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Shofars from Jerusalem

This week we received a big delivery of shofars from Jerusalem Shofars: ram’s horn shofars, Yemenite shofars and decorated shofars. I was very impressed with the level of craftsmanship. The shipment included some superb specimens of jumbo shofars.

Jumbo ram's horn shofar
A jumbo ram’s horn shofar from this week’s shipment

Jerusalem Shofars is a long-standing company located on the outskirts of Jerusalem in Atarot, near Ramallah and the Neve Yaakov neighborhood. If you were to ride a donkey in the wadi alongside Neve Yaakov, or nowadays drive a car in the road down to the Dead Sea, you would pass by Bedouin tents and soon arrive at Jericho. I think this is a winning combination of locations: Jericho, Jerusalem and Modi’in, where our offices are located. We ship from the Modi’in area, which is where the Maccabees lived.

Getting back to the new shipment we received, I liked the long, straight flat necks on many of the ram’s horn shofars, as well as the elegant rounded curves. There was one tan ram’s horn shofar with very even coloring, which I liked, but of course shofar coloring is a matter of personal preference. And the sound, especially of the extra large and jumbo shofars, is superb. I tested all of them and found it quite easy to produce deep, clear, powerful tones (except for the very small ram’s horn shofars). In addition to the shaping and polishing, they also put a lot of effort into shaping the mouthpiece properly.

The polished Yemenite shofars are have fabulous purplish-red hues and dark tan coloration. The natural ones, i.e. polished on one side and unpolished on the other, feature a great mottled brown, that reminds you of the savannah where the kudu antelopes roam.

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Kudu shofar: Is it kosher?

Kudu shofars, sometimes called a “Yemenite shofar,” are certainly magnificent in appearance and can produce a wide range of tones, but are they kosher? Yemenite Jews generally adhere to the rulings of the Rambam, who maintained that any animal other than a sheep cannot be used for a shofar. How did the custom of using a kudu horn arise in Yemen?

Yemenite shofarRabbi Amram Korach, the last chief rabbi of Yemen, suggests one answer: “The shofar of Rosh Hashana that they were accustomed to blowing was long and twisted, two or three twists, and its sound was pure and eerie. Some said that is was from an animal that was similar to sheep. Therefore they did not concern themselves with the [Rambam’s] stringency that only sheep horns are kosher, since they saw that this shofar beautifies the mitzva and its sound was greater than that of a sheep’s [i.e. ram’s] horn. To this very day they blow the mitzva blasts with this shofar, according to the rulings of the Geonim that all twisted shofars are kosher lechatchila” (Sa’aras Teiman, Jerusalem 1954, p. 99).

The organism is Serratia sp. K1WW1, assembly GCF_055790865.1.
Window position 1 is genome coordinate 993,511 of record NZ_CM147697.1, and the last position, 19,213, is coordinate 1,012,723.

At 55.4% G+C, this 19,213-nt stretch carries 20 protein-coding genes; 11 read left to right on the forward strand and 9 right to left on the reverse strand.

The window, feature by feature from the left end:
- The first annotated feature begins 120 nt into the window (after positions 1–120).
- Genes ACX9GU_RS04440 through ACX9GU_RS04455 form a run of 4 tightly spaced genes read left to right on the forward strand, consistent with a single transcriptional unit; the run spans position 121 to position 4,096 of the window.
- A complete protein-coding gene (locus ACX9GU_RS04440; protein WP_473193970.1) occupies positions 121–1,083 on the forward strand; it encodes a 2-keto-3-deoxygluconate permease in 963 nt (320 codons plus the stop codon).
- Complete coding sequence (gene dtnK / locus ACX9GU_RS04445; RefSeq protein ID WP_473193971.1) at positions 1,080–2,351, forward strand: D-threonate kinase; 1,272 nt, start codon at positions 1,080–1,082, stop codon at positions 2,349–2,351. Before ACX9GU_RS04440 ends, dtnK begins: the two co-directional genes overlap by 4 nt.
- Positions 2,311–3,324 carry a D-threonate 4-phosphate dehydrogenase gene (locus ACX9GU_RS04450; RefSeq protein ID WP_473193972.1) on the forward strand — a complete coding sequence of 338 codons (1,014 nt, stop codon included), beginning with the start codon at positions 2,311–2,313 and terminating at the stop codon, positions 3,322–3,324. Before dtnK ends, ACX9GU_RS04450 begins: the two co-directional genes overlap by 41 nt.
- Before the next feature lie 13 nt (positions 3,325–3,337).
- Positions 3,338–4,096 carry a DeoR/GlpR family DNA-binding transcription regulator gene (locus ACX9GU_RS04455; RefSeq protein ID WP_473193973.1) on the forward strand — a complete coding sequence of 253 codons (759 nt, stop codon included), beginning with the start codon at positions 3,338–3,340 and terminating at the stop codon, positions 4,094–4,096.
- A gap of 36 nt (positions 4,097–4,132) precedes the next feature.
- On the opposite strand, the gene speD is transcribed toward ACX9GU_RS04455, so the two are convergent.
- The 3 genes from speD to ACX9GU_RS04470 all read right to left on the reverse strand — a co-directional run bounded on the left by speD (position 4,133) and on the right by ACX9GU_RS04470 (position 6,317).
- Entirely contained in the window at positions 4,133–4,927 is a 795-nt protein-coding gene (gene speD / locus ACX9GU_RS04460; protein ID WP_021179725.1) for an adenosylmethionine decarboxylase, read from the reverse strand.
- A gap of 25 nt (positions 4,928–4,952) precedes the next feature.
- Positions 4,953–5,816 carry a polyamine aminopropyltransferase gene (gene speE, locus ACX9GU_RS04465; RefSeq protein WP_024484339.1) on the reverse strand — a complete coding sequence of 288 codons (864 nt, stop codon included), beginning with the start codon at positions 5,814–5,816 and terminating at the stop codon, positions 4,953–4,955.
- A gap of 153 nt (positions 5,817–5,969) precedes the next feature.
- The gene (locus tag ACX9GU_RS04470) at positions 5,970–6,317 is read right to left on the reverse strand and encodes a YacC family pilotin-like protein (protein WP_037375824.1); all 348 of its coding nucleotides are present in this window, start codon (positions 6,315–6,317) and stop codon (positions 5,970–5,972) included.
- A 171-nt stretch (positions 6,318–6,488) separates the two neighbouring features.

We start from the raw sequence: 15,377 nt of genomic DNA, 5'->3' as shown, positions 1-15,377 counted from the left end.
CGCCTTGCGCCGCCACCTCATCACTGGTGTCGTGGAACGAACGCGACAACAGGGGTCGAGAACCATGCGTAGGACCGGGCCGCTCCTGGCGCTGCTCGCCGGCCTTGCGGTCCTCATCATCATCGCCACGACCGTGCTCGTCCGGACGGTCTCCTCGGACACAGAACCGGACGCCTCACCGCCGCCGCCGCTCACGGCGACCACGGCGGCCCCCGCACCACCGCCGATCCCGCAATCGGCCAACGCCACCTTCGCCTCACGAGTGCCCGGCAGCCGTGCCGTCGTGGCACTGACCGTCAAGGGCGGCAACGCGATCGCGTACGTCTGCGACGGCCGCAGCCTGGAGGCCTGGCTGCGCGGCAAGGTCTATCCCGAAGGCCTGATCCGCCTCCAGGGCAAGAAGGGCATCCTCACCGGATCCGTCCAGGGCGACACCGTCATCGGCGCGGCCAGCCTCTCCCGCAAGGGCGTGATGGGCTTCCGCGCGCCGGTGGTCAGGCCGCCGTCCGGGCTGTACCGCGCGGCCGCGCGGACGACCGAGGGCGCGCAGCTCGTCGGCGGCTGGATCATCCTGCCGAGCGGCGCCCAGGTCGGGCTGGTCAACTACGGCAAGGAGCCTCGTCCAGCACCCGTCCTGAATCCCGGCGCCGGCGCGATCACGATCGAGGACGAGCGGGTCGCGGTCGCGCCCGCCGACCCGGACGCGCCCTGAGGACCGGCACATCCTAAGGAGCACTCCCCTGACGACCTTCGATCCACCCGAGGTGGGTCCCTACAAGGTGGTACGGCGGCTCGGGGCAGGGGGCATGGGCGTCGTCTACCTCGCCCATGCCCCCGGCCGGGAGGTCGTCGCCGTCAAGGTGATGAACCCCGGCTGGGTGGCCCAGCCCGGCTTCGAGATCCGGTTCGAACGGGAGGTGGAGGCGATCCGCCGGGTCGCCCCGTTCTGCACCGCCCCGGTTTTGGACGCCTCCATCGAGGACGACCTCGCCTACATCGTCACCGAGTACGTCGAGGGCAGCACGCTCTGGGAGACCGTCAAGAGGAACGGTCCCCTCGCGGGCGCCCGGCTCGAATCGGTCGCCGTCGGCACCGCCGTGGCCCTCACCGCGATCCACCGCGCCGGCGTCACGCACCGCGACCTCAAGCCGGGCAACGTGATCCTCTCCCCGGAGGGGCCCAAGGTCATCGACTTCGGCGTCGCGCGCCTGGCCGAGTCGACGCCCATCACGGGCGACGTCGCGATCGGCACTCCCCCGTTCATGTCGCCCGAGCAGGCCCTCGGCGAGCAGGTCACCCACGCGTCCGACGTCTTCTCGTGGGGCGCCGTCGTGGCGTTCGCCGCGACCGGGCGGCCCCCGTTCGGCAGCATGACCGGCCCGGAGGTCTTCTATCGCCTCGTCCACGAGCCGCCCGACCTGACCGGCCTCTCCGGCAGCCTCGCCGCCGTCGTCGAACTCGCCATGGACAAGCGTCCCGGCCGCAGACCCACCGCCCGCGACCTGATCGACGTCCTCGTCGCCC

Ironically, it is more legitimate for non-Yemenite Jewish communities — which follow the Shulchan Aruch rather than the Rambam — to use a “Yemenite shofar” (i.e. a kudu horn) than for the Yemenite community.

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Buying a shofar: The bigger the better?

A shofar can be quite small and still be kosher. The minimum size requirement, according to halacha is one tefach, or four thumb breadths, i.e. big enough so that when held in one hand, a bit of shofar is visible extended from the person’s grasp on both sides.

Interestingly, this means someone with a very large hand may need to use a slightly larger shofar, i.e. the same shofar would be kosher for one shofar sounder, but not for another (see Orech Chaim, 686, 19).

In the laws of the Four Species we find that when you buy an esrog you should add up to one-third of the price you paid in order to upgrade to a bigger esrog. The Magen Avraham holds that this rule applies to all mitzvahs, citing shofar as an example. However, he also holds that this rule requiring you to spend an additional amount to upgrade to a bigger esrog or a bigger shofar only applies if the buyer can go back to the seller and exchange the one he bought for a larger one.

In practical terms, larger shofars are more expensive because large horns are harder to obtain and because the production process is more complicated. Also, it should be kept in mind that a jumbo ram’s horn shofar can be harder to blow than a medium-size ram’s horn shofar, whereas a large kudu shofar is generally easier to blow than a small or medium kudu horn.

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Choosing the right ram’s horn or kudu shofar

When buying a shofar, one can end up with anything from a fabulous sounding horn with a beautiful appearance that will be treasured by the whole family for generations to come, to something very regrettable and not even kosher for use! Shofar buyer beware…

Shofar nightmare

According to an unusual news story featured in the New York Times, Orthodox Jews had bought and used what they were sure were kosher shofars for use on the High Holy Days, only to receive a rude shock when it was discovered that the “shofars” were actually fakes, made in molds from a combination of leather glue and plastic ply fibres.

Key factor: Is the shofar kosher?

Unless you are buying a shofar merely for decoration or as a conversation piece, if your intention is to fulfill the commandment of sounding the shofar, then it makes sense for the kashrut of the shofar to be the buyer’s top priority. The factors that can invalidate a shofar for ritual use range from coming from the wrong kind of animal to cracks or holes made unintentionally during production, which may be covered up by unscrupulous shofar makers.

The best way to guarantee the kashrut of your shofar is to ensure the shofar for sale bears an adhesive sticker attesting to the kashrut supervision. In some cases the sticker is not an indication of kashrut at all, but merely indicate says that it is a genuine animal’s horn and not a replica.